CH council members have the right to inquire
A major problem with the operation of government in Cleveland Heights needs immediate correction.
The CH City Charter grants council members a right of inquiry. They cannot order city employees to take actions, but they can approach any city employee privately to ask questions.
This right of inquiry is necessary and beneficial. It allows council members to make informed decisions. It allows them to monitor the performance of city departments. It helps them decide how to allocate financial resources. It prevents them from being totally dependent on what the mayor chooses to tell them.
Unfortunately, the mayor has been frustrating their exercise of this right.
For example, the city's new Employee Handbook states: “The line of communication between Staff and Council runs through the Mayor, pursuant to the City Charter."
It does not refer to the right of inquiry also found in the Charter. Employees must communicate with council members only through the mayor; otherwise, they risk disciplinary action.
The mayor effectively has prohibited conversations between council members and city employees.
A council committee can request that city employees attend its meetings. The mayor, reportedly, has refused some such requests, claiming they had "no legislative purpose."
But in restricting access to information, the mayor has violated the Charter. He has proclaimed himself sole arbiter of how each council member has a right to inquiry. Imagine the reaction if the President told congressional committees they could not invite federal employees to oversight hearings.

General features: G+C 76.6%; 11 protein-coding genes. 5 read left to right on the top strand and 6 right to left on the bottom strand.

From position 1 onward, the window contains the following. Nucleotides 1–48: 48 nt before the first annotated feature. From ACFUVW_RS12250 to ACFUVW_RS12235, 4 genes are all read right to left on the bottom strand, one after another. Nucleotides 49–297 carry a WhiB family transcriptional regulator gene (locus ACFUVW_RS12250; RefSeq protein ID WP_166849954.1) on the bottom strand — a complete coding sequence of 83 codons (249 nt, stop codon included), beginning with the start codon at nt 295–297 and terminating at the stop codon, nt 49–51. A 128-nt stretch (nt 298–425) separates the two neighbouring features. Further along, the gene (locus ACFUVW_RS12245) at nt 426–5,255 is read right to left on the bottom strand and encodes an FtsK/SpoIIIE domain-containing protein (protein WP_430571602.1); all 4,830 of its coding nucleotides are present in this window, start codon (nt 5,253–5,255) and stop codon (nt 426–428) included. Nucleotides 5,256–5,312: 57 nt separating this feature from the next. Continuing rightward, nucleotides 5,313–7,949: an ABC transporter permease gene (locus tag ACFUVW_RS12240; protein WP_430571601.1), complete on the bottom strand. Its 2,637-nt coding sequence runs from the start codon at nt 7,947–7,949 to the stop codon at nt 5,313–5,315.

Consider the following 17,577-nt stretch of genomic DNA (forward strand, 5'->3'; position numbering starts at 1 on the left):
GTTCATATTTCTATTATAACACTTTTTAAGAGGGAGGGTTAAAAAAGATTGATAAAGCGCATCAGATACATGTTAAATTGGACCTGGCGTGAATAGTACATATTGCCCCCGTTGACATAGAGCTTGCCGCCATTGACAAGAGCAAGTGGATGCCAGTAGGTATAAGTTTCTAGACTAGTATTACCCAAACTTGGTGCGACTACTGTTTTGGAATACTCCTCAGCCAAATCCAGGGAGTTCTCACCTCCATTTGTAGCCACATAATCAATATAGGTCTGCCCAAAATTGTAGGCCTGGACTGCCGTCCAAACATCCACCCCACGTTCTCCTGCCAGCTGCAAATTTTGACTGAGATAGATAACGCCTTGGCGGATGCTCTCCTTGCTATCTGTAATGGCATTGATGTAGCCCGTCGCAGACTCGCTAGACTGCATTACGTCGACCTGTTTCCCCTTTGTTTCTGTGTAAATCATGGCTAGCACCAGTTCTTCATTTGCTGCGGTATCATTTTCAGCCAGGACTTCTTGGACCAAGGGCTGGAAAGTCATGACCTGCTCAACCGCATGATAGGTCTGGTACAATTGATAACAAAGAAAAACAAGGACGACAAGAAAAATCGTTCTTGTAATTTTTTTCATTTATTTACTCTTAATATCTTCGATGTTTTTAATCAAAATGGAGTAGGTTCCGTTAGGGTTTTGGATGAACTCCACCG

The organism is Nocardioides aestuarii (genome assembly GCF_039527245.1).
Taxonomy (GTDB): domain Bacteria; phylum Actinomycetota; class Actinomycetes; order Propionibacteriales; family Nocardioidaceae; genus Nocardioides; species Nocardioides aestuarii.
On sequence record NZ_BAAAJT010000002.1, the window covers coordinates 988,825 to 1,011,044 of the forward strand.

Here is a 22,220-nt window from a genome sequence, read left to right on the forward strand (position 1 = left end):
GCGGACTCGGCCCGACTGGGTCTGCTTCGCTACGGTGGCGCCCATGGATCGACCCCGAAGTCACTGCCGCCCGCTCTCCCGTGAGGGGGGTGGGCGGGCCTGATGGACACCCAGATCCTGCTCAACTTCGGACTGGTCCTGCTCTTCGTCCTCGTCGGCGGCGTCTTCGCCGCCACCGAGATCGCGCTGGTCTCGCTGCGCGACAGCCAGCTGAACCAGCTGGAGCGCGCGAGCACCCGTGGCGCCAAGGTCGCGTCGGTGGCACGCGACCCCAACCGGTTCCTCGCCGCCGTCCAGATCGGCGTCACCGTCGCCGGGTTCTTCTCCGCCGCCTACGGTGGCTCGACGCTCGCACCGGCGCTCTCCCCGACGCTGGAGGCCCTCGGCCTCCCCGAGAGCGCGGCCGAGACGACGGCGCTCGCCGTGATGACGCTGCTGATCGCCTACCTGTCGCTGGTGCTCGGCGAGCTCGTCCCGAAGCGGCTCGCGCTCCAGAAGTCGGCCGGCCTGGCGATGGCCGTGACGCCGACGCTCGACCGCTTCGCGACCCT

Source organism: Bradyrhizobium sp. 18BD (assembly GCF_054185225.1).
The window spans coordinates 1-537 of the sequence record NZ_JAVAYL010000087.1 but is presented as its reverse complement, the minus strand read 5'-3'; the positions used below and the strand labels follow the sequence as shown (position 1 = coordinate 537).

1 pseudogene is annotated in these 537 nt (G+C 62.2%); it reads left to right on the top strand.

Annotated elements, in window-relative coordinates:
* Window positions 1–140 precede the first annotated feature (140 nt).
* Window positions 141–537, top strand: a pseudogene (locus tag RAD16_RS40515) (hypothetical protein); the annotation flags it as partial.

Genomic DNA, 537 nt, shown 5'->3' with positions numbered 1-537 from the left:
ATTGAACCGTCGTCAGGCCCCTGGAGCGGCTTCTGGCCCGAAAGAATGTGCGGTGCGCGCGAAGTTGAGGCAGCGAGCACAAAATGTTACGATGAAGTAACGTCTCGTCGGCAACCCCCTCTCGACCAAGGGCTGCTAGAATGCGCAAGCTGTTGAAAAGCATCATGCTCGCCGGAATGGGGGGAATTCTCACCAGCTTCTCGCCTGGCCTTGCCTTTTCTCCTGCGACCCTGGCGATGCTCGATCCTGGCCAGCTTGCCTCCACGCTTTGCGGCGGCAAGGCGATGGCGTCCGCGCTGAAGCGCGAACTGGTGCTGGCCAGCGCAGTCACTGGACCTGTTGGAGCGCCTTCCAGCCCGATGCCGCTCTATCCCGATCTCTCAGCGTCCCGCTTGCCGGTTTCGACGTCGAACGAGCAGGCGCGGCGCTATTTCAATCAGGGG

The Charter provides that the mayor “shall attend meetings of any committee of the Council when so required by such committee.” But council members must [be able to] learn directly from those who implement city programs. They must learn what government does. They must learn what government might do. They must learn what government cannot do given present resources. Attendance of the mayor at committee meetings is helpful, but not sufficient to keep city council informed.
The mayor may believe direct communication between council members and city employees threatens his authority. But an absence of such direct communication threatens the entire system of government.
The right of inquiry makes council members effective. Without it, they cannot perform oversight and cannot legislate. Without it, council becomes a mere rubber stamp.
The right of inquiry only is meaningful if council members assert and defend it. Hopefully they will. And hopefully, the mayor will recognize its importance to the city and work with council to improve communications.
Alan Rapoport, a longtime resident of Cleveland Heights, served on CH City Council (1980–87) and as council president/mayor (1982–87).